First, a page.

Sarah has kept the e-mails and reads them repeatedly to help her in her grief.
"For high schoolers, I don't know how to explain it. It shattered our innocence and at the same time I think it opened our eyes to reality, even though on the opposite side, like, 'How can that be reality?'"
Beneath her wavy hair, her eyes appear weary, too many tears shed since December. Yet like so many others, she doesn't let the sadness crush her. She channels that energy to motivate others. In addition to her work with various groups, she has helped organize a program called Healing Through the Arts that links teens with younger children to draw, paint and create art. Even before the massacre, Sarah was an activist. She has served as the co-vice president of the high school's gay-straight alliance and the co-founder of the Creative Cultural Arts Council.
Her message remains basic: People just need to be kinder.
She knows firsthand the power of kindness. In the library where she received that disturbing phone call, Sarah found a surprise this spring amid the stacks. It was an envelope containing a green ribbon car magnet in honor of Sandy Hook student Ana Marquez-Greene.
There was also a message inside: "Have a good day."
That simple act, she says, was a highlight of the days since the massacre. It inspired her to do "the same with one of my clubs" -- to look for ways to leave surprises for strangers, to put smiles on their faces.
"Everything that I do, I feel like I do it in honor of the people that passed away."
A marathon, not a sprint
Dr. William Begg was in the emergency room of Danbury Hospital on December 14. He was told to expect multiple shooting victims from Sandy Hook, a school he knew well from living in Newtown the last two decades.
But only a few people with minor wounds arrived. Most of the victims had been killed at close range by a Bushmaster, an assault rifle some people would like to see banned.
The doctor had witnessed the extreme lethality of assault weapons since his first shift in an emergency room as a medical student in New York in 1987, when a store owner arrived at Lincoln Medical Center in the Bronx with multiple gunshots.
"I still can vividly remember the horrible wounds on that store owner," Begg says. "That was my first introduction to gun violence."
Yet he was young and preoccupied with earning a living. In the years that followed, he never spoke up about what he and his colleagues were witnessing in the emergency room: more and more patients coming in with horrific gunshot wounds.
December 14 sparked him to action.
"I cannot sit back any longer and be part of the silent majority," he says. "I knew from the time I was in the emergency room (on December 14) that I would absolutely try my best efforts to try to afford some type of legislative change."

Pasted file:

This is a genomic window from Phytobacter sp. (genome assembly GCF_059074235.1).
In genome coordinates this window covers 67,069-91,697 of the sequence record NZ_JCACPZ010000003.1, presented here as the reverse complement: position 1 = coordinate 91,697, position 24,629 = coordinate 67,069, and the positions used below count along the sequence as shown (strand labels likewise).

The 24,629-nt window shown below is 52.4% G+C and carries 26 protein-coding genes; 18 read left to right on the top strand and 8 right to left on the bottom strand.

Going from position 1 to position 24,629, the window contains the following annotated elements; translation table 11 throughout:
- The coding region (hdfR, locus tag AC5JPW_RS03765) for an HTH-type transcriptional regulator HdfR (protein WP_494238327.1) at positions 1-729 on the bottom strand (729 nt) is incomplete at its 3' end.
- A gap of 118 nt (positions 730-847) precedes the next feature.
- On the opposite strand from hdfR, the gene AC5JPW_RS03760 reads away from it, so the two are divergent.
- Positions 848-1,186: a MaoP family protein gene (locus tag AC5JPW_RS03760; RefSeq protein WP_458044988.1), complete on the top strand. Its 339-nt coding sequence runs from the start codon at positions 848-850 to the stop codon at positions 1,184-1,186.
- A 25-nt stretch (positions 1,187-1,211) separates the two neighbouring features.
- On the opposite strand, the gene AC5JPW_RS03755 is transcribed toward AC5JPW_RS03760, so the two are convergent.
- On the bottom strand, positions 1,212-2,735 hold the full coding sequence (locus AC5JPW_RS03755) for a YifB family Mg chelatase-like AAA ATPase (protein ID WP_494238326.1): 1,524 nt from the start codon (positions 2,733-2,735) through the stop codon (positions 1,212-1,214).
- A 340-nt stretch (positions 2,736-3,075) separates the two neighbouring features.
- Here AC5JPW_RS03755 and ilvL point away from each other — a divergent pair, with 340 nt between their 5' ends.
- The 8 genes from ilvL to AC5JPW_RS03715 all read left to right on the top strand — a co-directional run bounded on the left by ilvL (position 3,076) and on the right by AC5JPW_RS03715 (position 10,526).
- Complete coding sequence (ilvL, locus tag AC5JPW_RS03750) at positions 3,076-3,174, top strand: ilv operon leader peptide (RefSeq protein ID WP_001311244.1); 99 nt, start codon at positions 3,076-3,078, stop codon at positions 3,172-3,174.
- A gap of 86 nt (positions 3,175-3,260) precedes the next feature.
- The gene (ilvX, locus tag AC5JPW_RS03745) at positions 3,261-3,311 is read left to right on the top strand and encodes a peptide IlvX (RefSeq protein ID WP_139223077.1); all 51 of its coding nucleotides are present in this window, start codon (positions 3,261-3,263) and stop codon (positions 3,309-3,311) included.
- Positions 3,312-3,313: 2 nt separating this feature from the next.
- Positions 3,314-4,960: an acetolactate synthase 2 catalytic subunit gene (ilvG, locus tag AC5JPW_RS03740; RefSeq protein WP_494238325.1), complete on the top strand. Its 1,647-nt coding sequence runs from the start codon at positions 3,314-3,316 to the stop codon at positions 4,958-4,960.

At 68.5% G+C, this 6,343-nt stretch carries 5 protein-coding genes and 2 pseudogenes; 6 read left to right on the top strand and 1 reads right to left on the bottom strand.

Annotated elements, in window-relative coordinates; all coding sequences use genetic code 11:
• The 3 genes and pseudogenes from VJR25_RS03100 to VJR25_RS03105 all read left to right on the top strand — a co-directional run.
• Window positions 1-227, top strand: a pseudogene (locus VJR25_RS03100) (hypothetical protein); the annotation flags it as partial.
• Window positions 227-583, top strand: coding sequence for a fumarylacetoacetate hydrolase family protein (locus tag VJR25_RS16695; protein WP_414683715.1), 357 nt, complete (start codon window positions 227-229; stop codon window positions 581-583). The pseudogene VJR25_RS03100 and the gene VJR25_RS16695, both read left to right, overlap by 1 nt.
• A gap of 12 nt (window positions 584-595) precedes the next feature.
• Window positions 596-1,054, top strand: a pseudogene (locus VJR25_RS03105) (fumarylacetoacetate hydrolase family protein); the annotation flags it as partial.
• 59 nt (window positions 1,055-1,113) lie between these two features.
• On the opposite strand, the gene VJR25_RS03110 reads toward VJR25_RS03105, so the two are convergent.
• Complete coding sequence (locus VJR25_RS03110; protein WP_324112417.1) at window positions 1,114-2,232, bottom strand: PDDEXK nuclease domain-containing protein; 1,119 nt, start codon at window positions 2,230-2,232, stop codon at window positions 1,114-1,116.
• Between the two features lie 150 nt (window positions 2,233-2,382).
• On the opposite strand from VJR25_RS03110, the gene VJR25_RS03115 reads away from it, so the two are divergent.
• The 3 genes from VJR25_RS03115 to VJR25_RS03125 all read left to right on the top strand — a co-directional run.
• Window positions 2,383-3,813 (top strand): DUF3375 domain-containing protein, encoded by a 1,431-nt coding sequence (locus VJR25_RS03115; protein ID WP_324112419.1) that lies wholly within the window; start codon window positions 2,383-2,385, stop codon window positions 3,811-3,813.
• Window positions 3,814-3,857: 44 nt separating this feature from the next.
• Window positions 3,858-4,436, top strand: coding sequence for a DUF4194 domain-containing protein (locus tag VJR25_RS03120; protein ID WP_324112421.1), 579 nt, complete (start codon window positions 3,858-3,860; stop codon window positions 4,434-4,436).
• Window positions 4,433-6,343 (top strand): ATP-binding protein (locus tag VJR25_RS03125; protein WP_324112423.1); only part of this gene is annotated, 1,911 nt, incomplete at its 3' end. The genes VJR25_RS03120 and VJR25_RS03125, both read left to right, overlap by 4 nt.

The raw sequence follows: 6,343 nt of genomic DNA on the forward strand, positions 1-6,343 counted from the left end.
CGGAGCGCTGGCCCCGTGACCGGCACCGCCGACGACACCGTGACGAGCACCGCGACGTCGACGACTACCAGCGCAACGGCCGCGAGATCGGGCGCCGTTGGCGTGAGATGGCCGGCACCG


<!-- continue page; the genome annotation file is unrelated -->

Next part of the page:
Begg helped form the United Physicians of Newtown, a group of more than 100 doctors who live or practice there. The group includes Republicans and Democrats, gun owners and non-gun owners.
They're approaching gun violence from the standpoint of epidemiology, studying the causes and patterns behind diseases. "When we're talking about 30,000 gun deaths a year," Begg says, "that's a public health issue."
The group has several objectives: promote funding for research and education about firearms, create a national firearm injury database, promote better health services for the mentally ill, and enact stronger gun legislation -- including universal background checks and a ban on assault weapons.
The NRA, Begg says, has successfully lobbied to stop the government from compiling comprehensive gun violence data that he says most emergency room doctors would like to see.
"Our group is not for rescinding the Second Amendment right; we acknowledge the Second Amendment right," he says. "We want to give our patients some evidence-based medicine to have them make an informed choice on what they think is best for themselves and their families.
"The more data we have the better we can actually find some common ground."
Begg's group has lobbied the American College of Surgeons and other medical groups to join their call to study gun violence from an epidemiological standpoint. The American College of Surgeons reissued its stance in January in support of gun control.
Begg appeared before the Senate Judiciary Committee in late February. He displayed graphic photos of gun wounds from emergency rooms -- a sliced-open abdomen, a pierced skull, a shattered hand. At one point he showed a video of a bullet test-fired from a handgun into a foam-like block versus one fired from an AR-15 made by Bushmaster.
The bullet from the AR-15, he noted, "goes in and basically explodes inside the body."